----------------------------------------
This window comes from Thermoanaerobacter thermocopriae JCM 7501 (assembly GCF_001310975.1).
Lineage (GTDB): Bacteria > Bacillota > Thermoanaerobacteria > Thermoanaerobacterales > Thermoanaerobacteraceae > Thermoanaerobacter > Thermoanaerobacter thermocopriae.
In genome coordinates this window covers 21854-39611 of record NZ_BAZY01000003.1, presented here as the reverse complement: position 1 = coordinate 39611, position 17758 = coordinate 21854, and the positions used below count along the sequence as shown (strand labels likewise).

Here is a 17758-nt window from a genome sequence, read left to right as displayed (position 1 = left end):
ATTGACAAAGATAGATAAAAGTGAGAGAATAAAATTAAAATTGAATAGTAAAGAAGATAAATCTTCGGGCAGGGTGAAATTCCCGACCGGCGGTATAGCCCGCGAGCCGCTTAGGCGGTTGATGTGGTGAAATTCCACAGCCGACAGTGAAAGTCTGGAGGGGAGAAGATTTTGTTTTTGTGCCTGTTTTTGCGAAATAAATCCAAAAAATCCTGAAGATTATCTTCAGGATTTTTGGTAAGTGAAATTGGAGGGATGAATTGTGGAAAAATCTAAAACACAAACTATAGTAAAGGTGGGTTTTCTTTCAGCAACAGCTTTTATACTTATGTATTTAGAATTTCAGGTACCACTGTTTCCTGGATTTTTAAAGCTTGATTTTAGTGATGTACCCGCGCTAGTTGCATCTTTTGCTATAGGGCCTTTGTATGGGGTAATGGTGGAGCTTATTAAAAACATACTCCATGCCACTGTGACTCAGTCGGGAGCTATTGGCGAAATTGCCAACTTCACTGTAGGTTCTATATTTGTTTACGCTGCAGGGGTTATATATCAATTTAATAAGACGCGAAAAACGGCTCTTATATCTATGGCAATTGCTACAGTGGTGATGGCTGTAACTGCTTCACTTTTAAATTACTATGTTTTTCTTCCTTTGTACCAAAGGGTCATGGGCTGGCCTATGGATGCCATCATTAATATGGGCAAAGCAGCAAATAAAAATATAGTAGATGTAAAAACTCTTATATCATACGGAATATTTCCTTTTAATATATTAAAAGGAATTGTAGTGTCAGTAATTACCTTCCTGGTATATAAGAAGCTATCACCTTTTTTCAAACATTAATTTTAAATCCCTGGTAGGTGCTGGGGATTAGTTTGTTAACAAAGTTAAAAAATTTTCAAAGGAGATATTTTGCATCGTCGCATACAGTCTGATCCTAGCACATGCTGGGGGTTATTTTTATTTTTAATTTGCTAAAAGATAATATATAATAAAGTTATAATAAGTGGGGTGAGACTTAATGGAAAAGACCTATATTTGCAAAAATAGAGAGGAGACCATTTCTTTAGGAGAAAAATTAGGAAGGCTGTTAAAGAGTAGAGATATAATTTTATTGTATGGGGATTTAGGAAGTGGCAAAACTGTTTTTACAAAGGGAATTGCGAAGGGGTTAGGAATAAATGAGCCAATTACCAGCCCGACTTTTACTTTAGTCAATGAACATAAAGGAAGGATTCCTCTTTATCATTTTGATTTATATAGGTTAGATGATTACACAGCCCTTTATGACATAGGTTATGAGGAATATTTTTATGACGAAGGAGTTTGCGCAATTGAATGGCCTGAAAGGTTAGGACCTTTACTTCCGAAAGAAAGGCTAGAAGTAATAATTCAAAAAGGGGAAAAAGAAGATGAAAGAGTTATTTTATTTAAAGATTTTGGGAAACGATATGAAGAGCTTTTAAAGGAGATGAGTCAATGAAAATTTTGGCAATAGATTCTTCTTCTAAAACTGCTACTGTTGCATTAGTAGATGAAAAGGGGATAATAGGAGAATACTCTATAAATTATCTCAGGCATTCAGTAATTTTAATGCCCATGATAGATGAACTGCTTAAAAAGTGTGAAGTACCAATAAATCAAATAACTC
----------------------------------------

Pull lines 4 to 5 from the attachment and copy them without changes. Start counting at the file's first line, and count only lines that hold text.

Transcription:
Here is a 17758-nt window from a genome sequence, read left to right as displayed (position 1 = left end):
ATTGACAAAGATAGATAAAAGTGAGAGAATAAAATTAAAATTGAATAGTAAAGAAGATAAATCTTCGGGCAGGGTGAAATTCCCGACCGGCGGTATAGCCCGCGAGCCGCTTAGGCGGTTGATGTGGTGAAATTCCACAGCCGACAGTGAAAGTCTGGAGGGGAGAAGATTTTGTTTTTGTGCCTGTTTTTGCGAAATAAATCCAAAAAATCCTGAAGATTATCTTCAGGATTTTTGGTAAGTGAAATTGGAGGGATGAATTGTGGAAAAATCTAAAACACAAACTATAGTAAAGGTGGGTTTTCTTTCAGCAACAGCTTTTATACTTATGTATTTAGAATTTCAGGTACCACTGTTTCCTGGATTTTTAAAGCTTGATTTTAGTGATGTACCCGCGCTAGTTGCATCTTTTGCTATAGGGCCTTTGTATGGGGTAATGGTGGAGCTTATTAAAAACATACTCCATGCCACTGTGACTCAGTCGGGAGCTATTGGCGAAATTGCCAACTTCACTGTAGGTTCTATATTTGTTTACGCTGCAGGGGTTATATATCAATTTAATAAGACGCGAAAAACGGCTCTTATATCTATGGCAATTGCTACAGTGGTGATGGCTGTAACTGCTTCACTTTTAAATTACTATGTTTTTCTTCCTTTGTACCAAAGGGTCATGGGCTGGCCTATGGATGCCATCATTAATATGGGCAAAGCAGCAAATAAAAATATAGTAGATGTAAAAACTCTTATATCATACGGAATATTTCCTTTTAATATATTAAAAGGAATTGTAGTGTCAGTAATTACCTTCCTGGTATATAAGAAGCTATCACCTTTTTTCAAACATTAATTTTAAATCCCTGGTAGGTGCTGGGGATTAGTTTGTTAACAAAGTTAAAAAATTTTCAAAGGAGATATTTTGCATCGTCGCATACAGTCTGATCCTAGCACATGCTGGGGGTTATTTTTATTTTTAATTTGCTAAAAGATAATATATAATAAAGTTATAATAAGTGGGGTGAGACTTAATGGAAAAGACCTATATTTGCAAAAATAGAGAGGAGACCATTTCTTTAGGAGAAAAATTAGGAAGGCTGTTAAAGAGTAGAGATATAATTTTATTGTATGGGGATTTAGGAAGTGGCAAAACTGTTTTTACAAAGGGAATTGCGAAGGGGTTAGGAATAAATGAGCCAATTACCAGCCCGACTTTTACTTTAGTCAATGAACATAAAGGAAGGATTCCTCTTTATCATTTTGATTTATATAGGTTAGATGATTACACAGCCCTTTATGACATAGGTTATGAGGAATATTTTTATGACGAAGGAGTTTGCGCAATTGAATGGCCTGAAAGGTTAGGACCTTTACTTCCGAAAGAAAGGCTAGAAGTAATAATTCAAAAAGGGGAAAAAGAAGATGAAAGAGTTATTTTATTTAAAGATTTTGGGAAACGATATGAAGAGCTTTTAAAGGAGATGAGTCAATGAAAATTTTGGCAATAGATTCTTCTTCTAAAACTGCTACTGTTGCATTAGTAGATGAAAAGGGGATAATAGGAGAATACTCTATAAATTATCTCAGGCATTCAGTAATTTTAATGCCCATGATAGATGAACTGCTTAAAAAGTGTGAAGTACCAATAAATCAAATAACTC